GDP growth: up and down at the same time

“Services growth in December pushes up GDP estimate” was the headline on ONS’s press release announcing last week’s revised estimate of GDP in the final quarter of 2009.

And that’s the way many journalists reported it. But it is wrong.
The actual GDP in that quarter was lower, by £133 million, than the ONS had previously estimated. The earlier estimate suggested  a GDP of £315,845 million in that quarter: the new estimate was £315,712 million.
So how can that have pushed up the GDP estimate? It can’t. What was pushed up, from 0.1 to 0.3 per cent, was ONS’s estimate of the growth in GDP between the third and the fourth quarter.
So how, if the economy grew more rapidly in the fourth quarter than previously estimated, can the GDP actually have shrunk? The reason is that the ONS also revised its estimates for previous quarters at the same time, and found that they were lower than it had believed.
So the fourth quarter’s 0.3 per cent growth was the emergence from a deeper trough than previously supposed. The faster growth in the fourth quarter was the result of a downward revision for earlier quarters.
Several journalists, including Patrick Hosking of The Times and Edmund Conway of The Daily Telegraph pointed this out, but because the figures appeared on a Friday they were not analysed as closely as they might have been in Saturday’s papers. Mr Conway quoted Andrew Lilico of Policy Exchange, who appears to have been the first to spot this sleight of hand.
The ONS ought to have been aware that its press release, though accurate in content, was wrongly headlined. It should have read: ”Services growth in December pushed up GDP growth estimate”. It would then have been accurate. Given the intense scrutiny of the economic statistics as the UK emerges groggily from the recession, the misrepresentation is even more regrettable.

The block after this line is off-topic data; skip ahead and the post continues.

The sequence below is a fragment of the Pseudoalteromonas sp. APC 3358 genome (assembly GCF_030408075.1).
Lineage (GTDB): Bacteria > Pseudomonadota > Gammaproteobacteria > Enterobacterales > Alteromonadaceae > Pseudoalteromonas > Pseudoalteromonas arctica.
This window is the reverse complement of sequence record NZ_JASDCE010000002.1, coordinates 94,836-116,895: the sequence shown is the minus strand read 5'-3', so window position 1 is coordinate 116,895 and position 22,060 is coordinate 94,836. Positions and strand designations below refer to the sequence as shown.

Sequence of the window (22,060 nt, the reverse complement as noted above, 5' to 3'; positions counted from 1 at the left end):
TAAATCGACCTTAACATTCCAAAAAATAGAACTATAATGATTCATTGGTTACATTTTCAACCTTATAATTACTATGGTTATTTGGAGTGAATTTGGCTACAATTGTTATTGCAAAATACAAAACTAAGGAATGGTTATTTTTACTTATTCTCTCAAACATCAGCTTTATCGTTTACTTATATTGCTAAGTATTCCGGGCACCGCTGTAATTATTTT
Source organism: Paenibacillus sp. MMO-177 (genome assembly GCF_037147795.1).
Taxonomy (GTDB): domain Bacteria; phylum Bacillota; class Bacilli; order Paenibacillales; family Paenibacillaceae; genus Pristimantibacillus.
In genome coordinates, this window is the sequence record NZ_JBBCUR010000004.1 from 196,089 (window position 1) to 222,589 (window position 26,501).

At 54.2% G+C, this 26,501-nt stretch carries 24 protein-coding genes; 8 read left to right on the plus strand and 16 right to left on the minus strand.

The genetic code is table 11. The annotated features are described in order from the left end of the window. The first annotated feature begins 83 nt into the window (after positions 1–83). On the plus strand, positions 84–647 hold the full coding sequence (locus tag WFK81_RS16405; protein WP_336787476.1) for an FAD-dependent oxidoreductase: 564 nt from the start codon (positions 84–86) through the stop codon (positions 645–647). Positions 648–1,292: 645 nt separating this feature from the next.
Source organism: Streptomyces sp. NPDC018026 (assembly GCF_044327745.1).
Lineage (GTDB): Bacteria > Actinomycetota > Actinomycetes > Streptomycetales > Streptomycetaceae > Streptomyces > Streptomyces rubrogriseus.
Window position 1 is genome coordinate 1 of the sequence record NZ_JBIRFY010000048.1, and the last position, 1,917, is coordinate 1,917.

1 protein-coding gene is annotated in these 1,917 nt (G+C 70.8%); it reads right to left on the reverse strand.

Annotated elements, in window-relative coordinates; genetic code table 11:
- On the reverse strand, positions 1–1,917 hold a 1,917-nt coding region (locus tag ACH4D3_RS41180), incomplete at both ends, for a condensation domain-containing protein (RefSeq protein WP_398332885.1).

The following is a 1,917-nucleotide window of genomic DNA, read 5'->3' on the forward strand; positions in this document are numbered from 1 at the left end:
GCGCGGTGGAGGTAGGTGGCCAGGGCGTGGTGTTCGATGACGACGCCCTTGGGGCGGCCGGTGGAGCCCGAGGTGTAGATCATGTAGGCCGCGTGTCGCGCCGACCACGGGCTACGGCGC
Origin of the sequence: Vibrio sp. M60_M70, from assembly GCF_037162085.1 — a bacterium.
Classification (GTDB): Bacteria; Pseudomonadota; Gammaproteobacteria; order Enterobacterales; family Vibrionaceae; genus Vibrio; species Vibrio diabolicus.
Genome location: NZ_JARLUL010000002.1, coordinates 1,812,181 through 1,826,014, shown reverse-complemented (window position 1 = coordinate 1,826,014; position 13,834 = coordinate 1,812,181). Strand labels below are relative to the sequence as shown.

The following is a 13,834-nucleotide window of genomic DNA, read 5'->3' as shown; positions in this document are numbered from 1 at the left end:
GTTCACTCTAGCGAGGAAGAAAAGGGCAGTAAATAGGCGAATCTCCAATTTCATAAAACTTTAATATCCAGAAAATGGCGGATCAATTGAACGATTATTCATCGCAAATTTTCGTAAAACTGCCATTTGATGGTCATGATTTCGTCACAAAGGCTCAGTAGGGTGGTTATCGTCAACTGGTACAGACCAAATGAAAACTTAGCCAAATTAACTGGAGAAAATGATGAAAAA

Nor does the graph published by the ONS make it particularly clear.
Several commentators on Conservative Home blogsite, where Andrew Lilico posted a commentary yesterday, have called for Sir Michael Scholar and the UK Statistics Authority to become involved. The ONS could certainly have made it clearer that the revised growth rate for quarter four was strongly influenced by downward revisions to previous quarters.
Does it make much difference? You can argue that the recession was deeper than we previously thought (glass half empty) or that the recovery is a little quicker than we thought (glass half full). But it takes a lot of thinking and quite a bit of digging into ONS data to work out what is going on.
I don’t question (unlike some of those on Conservative Home) that the ONS is doing its best to get the figures right. But it isn’t doing quite so well at explaining them, and that increases suspicion about all UK statistics.